Thursday, 19 May 2011

'It's a Long way back'

Its been a while since my last post but ive just arrived back from Malmo, Sweden were I was kindly asked to exhibit by Krets gallery.
The show, titled 'It's a long way back' was made up of mostly new work , with some older key pieces supporting the ideas. Below are some photos of the space, and some notes about the work and process. more photos of the work can also be seen here




In ‘ It’s a Long way Back’ I took its starting point from a plaque I saw in Portland a couple of years ago. It was commemorating a flood that occurred in 1800’s.

‘Softly, silently the waters crept up, inch by inch giving ample time for the removal of goods and other precautionary measures and then gradually receded. There was no raging waters, no sweeping destructive currents. Nothing but a gradual submersion’ - Oregon Historical Society file 1532.4

I had a replica of this made for the show, placed beneath the ‘surfers’ image This alongside another small piece of text within the show hopefully gave clues, encouraged the viewer to find narratives, connections within the work.




Another consideration for the exhibtion was to use materials and methods that would not reproduce well and only work when seen in the flesh, Graphite on graphite, neon paper stock,etc


In the initial drawings I was trying to use different marks, forms, building up an image then covering it, trying to eradicate areas, getting rid of information. Not really any different to how I work digitally but the whole process remains visible, each part informing the next more directly.

It’s been an interesting process because of the shift in thinking about the construction of an image. Perhaps more formal, basic concerns- line, composition, tone come to the surface and the 'communication' aspect, that is rightly important in my illustration work, is less director clear within these pieces.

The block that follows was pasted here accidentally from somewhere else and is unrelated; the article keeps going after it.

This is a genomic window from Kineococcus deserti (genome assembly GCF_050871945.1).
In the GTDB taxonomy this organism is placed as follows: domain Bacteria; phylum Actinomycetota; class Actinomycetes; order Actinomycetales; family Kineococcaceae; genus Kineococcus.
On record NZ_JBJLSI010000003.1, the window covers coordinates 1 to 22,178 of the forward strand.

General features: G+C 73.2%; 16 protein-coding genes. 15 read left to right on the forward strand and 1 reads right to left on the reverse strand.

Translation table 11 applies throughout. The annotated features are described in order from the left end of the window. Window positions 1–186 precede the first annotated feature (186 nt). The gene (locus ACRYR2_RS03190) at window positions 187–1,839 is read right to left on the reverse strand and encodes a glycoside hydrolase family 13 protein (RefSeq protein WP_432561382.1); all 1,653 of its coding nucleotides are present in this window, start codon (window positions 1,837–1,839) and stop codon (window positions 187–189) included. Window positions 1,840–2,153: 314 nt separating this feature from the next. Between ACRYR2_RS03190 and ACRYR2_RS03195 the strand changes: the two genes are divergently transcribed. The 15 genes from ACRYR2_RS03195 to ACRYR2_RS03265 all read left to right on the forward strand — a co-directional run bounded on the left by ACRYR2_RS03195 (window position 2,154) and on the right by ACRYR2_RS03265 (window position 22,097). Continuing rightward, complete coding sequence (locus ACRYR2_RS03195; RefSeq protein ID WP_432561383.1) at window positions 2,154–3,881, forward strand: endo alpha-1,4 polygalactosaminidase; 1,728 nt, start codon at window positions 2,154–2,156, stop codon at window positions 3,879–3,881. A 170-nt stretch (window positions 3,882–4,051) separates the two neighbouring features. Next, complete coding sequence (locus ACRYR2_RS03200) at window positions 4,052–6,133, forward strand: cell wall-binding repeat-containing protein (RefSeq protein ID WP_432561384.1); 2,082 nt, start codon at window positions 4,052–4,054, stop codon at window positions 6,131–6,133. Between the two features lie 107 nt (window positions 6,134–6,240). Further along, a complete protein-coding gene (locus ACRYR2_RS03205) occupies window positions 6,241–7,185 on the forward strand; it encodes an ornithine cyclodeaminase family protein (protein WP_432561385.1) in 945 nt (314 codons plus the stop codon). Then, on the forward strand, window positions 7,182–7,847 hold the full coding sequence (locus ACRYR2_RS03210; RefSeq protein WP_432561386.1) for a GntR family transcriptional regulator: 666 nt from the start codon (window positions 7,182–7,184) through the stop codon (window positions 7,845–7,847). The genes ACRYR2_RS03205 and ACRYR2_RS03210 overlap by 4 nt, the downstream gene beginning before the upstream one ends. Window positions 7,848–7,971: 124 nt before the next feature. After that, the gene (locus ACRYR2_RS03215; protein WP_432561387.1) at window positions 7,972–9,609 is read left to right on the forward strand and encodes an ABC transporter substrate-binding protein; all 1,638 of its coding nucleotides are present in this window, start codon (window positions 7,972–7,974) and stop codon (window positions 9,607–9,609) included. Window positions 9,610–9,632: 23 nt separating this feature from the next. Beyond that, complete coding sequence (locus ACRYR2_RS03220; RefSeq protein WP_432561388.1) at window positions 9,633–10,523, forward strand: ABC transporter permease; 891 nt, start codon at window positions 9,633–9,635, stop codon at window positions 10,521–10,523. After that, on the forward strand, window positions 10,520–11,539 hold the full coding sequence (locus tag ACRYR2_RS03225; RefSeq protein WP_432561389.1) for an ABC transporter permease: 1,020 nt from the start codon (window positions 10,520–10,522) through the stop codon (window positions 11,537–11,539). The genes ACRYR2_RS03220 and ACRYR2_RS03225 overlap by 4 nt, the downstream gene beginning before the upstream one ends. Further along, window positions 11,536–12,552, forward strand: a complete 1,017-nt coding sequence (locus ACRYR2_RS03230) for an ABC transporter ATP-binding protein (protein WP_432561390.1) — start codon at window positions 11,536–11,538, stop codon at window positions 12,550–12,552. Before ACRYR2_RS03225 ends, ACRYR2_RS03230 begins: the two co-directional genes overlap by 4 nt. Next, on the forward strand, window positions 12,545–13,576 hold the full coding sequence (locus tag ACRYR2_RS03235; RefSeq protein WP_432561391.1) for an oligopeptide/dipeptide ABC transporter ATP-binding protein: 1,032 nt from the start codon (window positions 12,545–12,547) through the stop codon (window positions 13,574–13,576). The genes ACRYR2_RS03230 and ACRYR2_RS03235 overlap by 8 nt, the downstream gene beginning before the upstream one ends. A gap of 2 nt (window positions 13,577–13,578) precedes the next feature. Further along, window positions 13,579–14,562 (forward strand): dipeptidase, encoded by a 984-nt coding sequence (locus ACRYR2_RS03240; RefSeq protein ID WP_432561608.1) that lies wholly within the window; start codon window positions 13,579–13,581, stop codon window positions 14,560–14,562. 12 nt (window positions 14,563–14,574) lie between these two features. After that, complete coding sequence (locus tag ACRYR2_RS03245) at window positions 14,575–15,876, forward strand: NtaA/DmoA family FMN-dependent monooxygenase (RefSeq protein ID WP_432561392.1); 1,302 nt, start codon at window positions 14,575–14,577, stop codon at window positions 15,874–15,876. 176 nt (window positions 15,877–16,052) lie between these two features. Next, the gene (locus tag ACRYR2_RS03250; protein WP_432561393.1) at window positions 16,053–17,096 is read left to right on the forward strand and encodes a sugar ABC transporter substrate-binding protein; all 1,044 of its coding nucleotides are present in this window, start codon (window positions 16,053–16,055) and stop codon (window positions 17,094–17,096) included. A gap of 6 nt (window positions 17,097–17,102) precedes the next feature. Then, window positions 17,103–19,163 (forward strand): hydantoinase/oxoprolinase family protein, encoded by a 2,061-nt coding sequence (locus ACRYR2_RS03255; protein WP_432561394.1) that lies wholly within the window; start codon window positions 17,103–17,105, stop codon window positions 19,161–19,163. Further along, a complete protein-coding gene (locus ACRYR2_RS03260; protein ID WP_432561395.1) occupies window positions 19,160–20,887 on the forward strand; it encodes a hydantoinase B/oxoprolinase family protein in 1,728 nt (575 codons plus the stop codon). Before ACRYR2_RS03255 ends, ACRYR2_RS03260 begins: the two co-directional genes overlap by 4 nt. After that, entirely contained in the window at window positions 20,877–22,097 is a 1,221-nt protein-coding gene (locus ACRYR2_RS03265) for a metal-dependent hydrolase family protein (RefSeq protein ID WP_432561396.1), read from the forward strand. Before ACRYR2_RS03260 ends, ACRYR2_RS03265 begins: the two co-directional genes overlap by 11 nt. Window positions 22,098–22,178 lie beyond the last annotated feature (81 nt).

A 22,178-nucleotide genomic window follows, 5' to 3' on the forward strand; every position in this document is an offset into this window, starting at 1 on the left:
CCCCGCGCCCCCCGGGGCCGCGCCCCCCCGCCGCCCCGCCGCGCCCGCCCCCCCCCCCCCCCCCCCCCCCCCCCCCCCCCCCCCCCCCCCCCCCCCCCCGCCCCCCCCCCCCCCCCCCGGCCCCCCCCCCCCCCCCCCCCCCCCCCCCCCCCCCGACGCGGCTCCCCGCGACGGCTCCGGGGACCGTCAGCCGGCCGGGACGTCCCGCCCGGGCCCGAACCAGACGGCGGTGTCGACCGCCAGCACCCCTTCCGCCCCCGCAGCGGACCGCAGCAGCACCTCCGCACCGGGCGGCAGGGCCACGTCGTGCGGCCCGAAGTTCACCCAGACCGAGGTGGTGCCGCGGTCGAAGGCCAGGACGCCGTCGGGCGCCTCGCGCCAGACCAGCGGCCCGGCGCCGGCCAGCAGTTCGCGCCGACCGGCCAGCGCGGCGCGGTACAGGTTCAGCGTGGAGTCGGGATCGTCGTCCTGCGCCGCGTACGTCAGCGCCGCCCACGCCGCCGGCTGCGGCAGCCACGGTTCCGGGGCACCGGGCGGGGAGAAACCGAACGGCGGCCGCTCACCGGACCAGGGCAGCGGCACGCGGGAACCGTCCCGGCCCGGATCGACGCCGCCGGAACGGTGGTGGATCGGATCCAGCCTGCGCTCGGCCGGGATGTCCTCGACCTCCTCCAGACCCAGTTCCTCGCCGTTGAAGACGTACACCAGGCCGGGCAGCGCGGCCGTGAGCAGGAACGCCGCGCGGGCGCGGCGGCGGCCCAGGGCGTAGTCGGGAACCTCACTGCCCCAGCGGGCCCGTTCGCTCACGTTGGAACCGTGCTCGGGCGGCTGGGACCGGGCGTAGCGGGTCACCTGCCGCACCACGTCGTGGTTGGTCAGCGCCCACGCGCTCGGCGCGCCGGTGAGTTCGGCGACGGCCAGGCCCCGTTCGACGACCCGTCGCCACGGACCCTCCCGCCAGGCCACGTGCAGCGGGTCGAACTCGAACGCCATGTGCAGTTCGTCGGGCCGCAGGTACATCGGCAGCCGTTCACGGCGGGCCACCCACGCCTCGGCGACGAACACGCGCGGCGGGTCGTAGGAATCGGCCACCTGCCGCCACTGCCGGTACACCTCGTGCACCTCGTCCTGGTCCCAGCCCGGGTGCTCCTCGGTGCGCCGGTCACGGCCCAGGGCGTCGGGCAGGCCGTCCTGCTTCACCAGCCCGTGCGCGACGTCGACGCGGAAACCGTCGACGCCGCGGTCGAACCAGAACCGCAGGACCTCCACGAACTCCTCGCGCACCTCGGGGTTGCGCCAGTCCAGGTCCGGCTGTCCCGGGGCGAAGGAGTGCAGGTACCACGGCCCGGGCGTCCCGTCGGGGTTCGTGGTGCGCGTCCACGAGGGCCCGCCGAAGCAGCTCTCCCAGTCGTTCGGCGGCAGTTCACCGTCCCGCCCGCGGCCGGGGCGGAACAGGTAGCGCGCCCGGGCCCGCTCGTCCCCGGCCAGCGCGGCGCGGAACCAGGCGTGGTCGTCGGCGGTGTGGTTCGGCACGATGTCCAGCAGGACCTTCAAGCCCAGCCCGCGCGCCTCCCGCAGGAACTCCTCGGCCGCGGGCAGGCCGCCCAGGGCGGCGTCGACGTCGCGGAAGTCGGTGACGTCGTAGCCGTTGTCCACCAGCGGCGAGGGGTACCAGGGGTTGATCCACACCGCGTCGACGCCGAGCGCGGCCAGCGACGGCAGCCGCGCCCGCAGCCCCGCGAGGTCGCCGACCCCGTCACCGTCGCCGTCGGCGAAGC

This is especially true with the larger pieces. Often starting with an idea in how to combine certain pictorial elements. For example, the following image first contained a whale’s tail hanging by a noose from an iron American streetlamp from the early 1900s. This seemed like a simple way to comment on some of my references, the hunting of whales for oil to fuel the lamps and later the use of these street lamps for lynching but visually became too obvious, clunky, a punch line. All the elements, references remain simmering below the surface

Rightly or wrongly, the viewer engages with the work differently when its in a gallery space rather then pages of a magazine, asks more questions of an the work perhaps? Im not sure but a phrase I heard and liked during the exhibition in Sweden, which didn’t really have a direct translation but roughly meant ‘don’t write it on my nose’, I guess saying ‘don’t spell it out for me, I can decide.’





3 comments:

Nick White said...

Lovely stuff Luke. Fascinating too, to see and hear about the various methods and ideas behind them. Especially like the fact they were made to be seen in the flesh and specifically can't be reproduced that well. Be great if you could find somewhere to show this in the uk.

spencer wilson said...

Fella,this looks fanstastic, briefly had a glimpse, but I'm returning for a complete read later. Big pat on the back from me squire.

rwj said...

this work is f ing great luke.